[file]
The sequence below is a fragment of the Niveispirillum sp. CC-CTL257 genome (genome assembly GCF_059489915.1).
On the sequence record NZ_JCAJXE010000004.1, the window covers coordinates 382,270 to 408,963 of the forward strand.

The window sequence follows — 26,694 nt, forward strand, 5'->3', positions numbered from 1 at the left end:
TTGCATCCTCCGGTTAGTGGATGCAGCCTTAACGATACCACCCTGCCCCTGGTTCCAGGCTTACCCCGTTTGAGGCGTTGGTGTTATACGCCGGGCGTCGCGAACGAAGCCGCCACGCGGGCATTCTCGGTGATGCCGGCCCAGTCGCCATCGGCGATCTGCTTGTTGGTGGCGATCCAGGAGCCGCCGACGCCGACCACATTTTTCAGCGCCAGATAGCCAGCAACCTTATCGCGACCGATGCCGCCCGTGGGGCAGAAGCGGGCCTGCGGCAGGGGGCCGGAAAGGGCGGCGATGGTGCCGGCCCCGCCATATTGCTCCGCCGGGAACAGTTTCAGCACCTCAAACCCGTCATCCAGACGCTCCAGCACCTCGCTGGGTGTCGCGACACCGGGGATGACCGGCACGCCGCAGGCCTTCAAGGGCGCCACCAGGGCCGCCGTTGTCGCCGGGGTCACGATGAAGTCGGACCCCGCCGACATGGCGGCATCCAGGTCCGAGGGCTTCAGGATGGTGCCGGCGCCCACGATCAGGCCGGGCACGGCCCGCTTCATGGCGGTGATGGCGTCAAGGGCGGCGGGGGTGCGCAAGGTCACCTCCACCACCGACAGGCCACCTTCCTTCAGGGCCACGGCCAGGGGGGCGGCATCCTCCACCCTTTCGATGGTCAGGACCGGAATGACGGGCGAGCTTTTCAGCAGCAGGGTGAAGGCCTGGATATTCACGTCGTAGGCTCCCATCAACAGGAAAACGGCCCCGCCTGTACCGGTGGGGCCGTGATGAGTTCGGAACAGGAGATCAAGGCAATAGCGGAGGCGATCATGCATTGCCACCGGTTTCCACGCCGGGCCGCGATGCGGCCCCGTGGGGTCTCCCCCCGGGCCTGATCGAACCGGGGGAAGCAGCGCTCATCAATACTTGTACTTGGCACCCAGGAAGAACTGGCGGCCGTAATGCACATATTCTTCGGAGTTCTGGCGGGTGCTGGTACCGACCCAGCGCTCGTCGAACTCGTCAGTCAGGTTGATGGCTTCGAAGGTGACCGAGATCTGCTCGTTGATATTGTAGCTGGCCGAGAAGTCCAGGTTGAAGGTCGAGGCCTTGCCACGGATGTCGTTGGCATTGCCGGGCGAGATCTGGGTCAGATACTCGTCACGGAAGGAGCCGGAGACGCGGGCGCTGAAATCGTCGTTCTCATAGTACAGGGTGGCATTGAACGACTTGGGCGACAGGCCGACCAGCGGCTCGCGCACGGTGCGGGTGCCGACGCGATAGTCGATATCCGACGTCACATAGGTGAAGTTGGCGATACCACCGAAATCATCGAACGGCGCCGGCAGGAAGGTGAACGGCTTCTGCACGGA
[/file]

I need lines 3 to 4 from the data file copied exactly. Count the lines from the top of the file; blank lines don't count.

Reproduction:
The window sequence follows — 26,694 nt, forward strand, 5'->3', positions numbered from 1 at the left end:
TTGCATCCTCCGGTTAGTGGATGCAGCCTTAACGATACCACCCTGCCCCTGGTTCCAGGCTTACCCCGTTTGAGGCGTTGGTGTTATACGCCGGGCGTCGCGAACGAAGCCGCCACGCGGGCATTCTCGGTGATGCCGGCCCAGTCGCCATCGGCGATCTGCTTGTTGGTGGCGATCCAGGAGCCGCCGACGCCGACCACATTTTTCAGCGCCAGATAGCCAGCAACCTTATCGCGACCGATGCCGCCCGTGGGGCAGAAGCGGGCCTGCGGCAGGGGGCCGGAAAGGGCGGCGATGGTGCCGGCCCCGCCATATTGCTCCGCCGGGAACAGTTTCAGCACCTCAAACCCGTCATCCAGACGCTCCAGCACCTCGCTGGGTGTCGCGACACCGGGGATGACCGGCACGCCGCAGGCCTTCAAGGGCGCCACCAGGGCCGCCGTTGTCGCCGGGGTCACGATGAAGTCGGACCCCGCCGACATGGCGGCATCCAGGTCCGAGGGCTTCAGGATGGTGCCGGCGCCCACGATCAGGCCGGGCACGGCCCGCTTCATGGCGGTGATGGCGTCAAGGGCGGCGGGGGTGCGCAAGGTCACCTCCACCACCGACAGGCCACCTTCCTTCAGGGCCACGGCCAGGGGGGCGGCATCCTCCACCCTTTCGATGGTCAGGACCGGAATGACGGGCGAGCTTTTCAGCAGCAGGGTGAAGGCCTGGATATTCACGTCGTAGGCTCCCATCAACAGGAAAACGGCCCCGCCTGTACCGGTGGGGCCGTGATGAGTTCGGAACAGGAGATCAAGGCAATAGCGGAGGCGATCATGCATTGCCACCGGTTTCCACGCCGGGCCGCGATGCGGCCCCGTGGGGTCTCCCCCCGGGCCTGATCGAACCGGGGGAAGCAGCGCTCATCAATACTTGTACTTGGCACCCAGGAAGAACTGGCGGCCGTAATGCACATATTCTTCGGAGTTCTGGCGGGTGCTGGTACCGACCCAGCGCTCGTCGAACTCGTCAGTCAGGTTGATGGCTTCGAAGGTGACCGAGATCTGCTCGTTGATATTGTAGCTGGCCGAGAAGTCCAGGTTGAAGGTCGAGGCCTTGCCACGGATGTCGTTGGCATTGCCGGGCGAGATCTGGGTCAGATACTCGTCACGGAAGGAGCCGGAGACGCGGGCGCTGAAATCGTCGTTCTCATAGTACAGGGTGGCATTGAACGACTTGGGCGACAGGCCGACCAGCGGCTCGCGCACGGTGCGGGTGCCGACGCGATAGTCGATATCCGACGTCACATAGGTGAAGTTGGCGATACCACCGAAATCATCGAACGGCGCCGGCAGGAAGGTGAACGGCTTCTGCACGGA